Of The Titans
It is a dubious distinction, but Clash
Of The Titans is the movie that
started the big 3D backlash many studios have faced over the past
couple years. It was the turning point where millions of movie fans
started to wonder if it was worth the extra couple of bucks to see a
film not originally shot in 3D, which reduces the impact of that effect
(this installment also was shot in 2D, then converted to 3D). Is Wrath
Of The Titans some attempt at
apology and penance?
Sam Worthington is back as Perseus - the demi-god son of Zeus (Liam
Neeson) who is well known for defeating The Kraken in the last Titans
movie (the beast, not a bottle of the Kraken rum, even I can defeat a
bottle of the rum, maybe two if I am in the right mood).
Anyway, Hades (Ralph Fiennes) has lured Poseidon (Danny Huston), Ares
(Edgar Ramirez) and Zeus to the underworld at a time when the powers of
the gods are waning because people don't pray to them enough (stop
Now, with the remaining gods trapped down below, it is up to Perseus to
get down there, free them and stop Hades and his surprise
co-conspirator from taking over the world!
Where's The Kraken?
If you think the plot matters, then you care more about Wrath
Of The Titans than director
Jonathan Liebesman and writers Dan Mazeau and David Johnson. OK, that
might be a bit of a cheap shot because I didn't get the feeling from Clash
Of The Titans nor Wrath
Of The Titans that either movie
was about more than showing you some hideous beasts on screen getting
stabbed, slaughtered and sliced by Perseus. In that sense, mission
accomplished (but without an awesome line of dialogue like "Release The
Wrath Of The
Titans is all action to the
detriment of the screenplay, character development and storytelling -
those crazy things I usually appreciate in a movie (if you want that
stuff, The Hunger Games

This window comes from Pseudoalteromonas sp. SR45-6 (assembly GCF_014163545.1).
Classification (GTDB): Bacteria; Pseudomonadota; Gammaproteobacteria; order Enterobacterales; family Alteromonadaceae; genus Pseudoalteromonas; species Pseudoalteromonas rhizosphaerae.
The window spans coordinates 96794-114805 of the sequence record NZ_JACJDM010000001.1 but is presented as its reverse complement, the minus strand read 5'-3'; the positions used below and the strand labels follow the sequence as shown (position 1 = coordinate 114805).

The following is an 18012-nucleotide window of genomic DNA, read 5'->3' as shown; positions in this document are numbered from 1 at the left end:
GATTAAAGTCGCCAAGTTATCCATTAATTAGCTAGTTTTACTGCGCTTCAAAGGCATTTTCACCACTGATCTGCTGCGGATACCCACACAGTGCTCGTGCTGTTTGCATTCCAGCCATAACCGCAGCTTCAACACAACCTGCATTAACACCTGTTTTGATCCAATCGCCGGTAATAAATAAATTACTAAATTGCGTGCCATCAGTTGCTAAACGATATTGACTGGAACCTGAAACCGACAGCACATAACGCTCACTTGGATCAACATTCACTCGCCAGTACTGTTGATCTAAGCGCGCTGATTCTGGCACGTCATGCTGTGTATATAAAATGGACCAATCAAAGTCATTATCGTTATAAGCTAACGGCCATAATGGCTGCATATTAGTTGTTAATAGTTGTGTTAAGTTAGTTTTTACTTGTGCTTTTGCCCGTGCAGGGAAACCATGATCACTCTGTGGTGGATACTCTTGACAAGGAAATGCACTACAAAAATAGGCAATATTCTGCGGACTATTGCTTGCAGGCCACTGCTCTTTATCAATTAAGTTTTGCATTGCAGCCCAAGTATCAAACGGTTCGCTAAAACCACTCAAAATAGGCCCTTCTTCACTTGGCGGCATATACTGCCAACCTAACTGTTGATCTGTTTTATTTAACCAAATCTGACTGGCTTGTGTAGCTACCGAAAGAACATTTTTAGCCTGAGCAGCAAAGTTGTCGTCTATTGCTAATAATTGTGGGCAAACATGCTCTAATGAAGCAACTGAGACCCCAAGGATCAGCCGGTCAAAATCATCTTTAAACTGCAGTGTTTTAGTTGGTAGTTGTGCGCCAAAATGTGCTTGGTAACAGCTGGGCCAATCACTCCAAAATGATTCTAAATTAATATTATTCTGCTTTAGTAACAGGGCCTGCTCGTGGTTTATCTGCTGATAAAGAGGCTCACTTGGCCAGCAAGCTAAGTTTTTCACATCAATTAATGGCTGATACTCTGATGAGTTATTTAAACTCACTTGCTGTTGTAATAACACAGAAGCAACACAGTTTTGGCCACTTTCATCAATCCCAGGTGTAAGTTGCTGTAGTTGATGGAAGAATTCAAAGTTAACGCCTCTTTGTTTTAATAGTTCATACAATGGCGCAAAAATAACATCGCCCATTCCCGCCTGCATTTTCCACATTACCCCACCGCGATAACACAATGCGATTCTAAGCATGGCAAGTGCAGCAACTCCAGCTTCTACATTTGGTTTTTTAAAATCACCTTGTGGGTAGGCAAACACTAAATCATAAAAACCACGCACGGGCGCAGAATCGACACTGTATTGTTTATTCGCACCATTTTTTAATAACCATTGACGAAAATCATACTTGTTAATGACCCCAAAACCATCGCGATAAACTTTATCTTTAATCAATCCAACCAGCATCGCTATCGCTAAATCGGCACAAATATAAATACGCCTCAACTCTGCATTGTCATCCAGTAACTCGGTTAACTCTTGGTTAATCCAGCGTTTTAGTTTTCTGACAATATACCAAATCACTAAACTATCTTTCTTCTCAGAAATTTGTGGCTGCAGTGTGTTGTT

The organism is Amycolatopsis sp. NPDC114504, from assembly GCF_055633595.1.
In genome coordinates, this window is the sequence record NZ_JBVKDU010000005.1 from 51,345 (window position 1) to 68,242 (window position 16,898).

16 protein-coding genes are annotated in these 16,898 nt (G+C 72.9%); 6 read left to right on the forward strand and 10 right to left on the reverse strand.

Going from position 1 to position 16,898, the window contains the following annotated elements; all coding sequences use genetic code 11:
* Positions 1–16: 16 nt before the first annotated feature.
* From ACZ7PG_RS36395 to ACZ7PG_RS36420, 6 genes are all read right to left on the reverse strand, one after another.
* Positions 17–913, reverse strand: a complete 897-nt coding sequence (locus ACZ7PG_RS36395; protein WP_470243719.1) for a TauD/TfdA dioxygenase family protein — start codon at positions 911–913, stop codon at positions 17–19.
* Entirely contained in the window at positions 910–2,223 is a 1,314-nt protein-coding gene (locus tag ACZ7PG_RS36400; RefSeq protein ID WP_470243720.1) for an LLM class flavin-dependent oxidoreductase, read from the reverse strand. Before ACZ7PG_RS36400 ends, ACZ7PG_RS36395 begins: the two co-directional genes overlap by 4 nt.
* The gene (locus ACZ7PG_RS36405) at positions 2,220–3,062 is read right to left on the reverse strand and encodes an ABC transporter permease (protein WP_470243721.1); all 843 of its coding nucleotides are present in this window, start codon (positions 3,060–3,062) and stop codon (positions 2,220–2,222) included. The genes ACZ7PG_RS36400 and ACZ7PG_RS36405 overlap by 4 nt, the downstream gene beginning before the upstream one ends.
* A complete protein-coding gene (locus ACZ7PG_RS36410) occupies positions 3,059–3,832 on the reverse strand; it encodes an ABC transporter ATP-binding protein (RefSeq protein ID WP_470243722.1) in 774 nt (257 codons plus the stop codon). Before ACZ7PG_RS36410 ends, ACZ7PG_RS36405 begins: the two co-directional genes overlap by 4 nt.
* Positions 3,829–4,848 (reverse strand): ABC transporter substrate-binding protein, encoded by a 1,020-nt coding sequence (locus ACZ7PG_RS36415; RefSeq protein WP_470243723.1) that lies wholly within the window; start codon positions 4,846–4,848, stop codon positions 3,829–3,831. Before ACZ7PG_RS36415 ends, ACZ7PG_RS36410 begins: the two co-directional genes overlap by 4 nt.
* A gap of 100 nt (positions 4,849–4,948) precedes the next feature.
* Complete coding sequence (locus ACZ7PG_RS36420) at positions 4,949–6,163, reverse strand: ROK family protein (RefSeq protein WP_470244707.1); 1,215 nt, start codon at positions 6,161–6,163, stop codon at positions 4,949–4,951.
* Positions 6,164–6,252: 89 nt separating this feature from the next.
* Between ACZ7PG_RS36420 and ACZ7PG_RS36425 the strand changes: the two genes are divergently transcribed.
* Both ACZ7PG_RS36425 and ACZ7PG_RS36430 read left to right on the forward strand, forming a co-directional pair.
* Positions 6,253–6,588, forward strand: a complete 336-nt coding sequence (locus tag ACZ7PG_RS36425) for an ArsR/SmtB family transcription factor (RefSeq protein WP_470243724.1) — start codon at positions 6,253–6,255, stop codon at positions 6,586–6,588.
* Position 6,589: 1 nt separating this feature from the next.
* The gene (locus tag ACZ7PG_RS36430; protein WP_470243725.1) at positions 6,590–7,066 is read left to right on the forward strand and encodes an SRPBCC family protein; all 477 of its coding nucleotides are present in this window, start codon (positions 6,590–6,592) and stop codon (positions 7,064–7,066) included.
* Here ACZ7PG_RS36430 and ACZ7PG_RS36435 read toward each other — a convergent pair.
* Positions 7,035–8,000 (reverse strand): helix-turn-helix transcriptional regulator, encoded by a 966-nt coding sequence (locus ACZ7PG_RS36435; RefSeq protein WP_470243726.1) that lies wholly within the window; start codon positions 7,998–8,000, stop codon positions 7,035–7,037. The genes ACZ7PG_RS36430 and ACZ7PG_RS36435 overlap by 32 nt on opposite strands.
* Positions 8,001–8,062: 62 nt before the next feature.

is playing in the theater next door). The plot follows an extremely
simple path with no depth or real surprises. Much like the first movie,
this feels more like a video game as Perseus and his crew must go from
place to place and defeat the hideous monster in their path in order to
advance to the next level.
Attempts to bring in any other characters or items from mythology are
wasted. If you are a fan of mythology, it probably hurts your enjoyment
of the film as you rage at how the characters' stories really don't
have much to do with their tales from mythology.
Agenor might as well be Al from Paramus.
Andromeda might as well be played by a Sports Illustrated swimsuit
model who has been trained to use a bow and arrow (and star Rosamund
Pike doesn't expose her midriff like Kate Upton would, so we don't even
get the cheap thrills of that).
Everyone is incorporated into the movie because the names sound cool
(admit it, you totally would try to date a girl named Andromeda just to
see what might happen).
The 3D effect is better than in the first installment, and some of the
action scenes are cool, but there's nothing more to Wrath
Of The Titans, no matter how
hard Neeson tries to emote and act. Sadly, I liked Clash
Of The Titans more than Wrath
Of The Titans because this
sequel feels like nothing more than a copy of the first, with a few
names changed and the lack of something as iconic as The Kraken.
Of The Titans is rated PG-13 for intense sequences of fantasy violence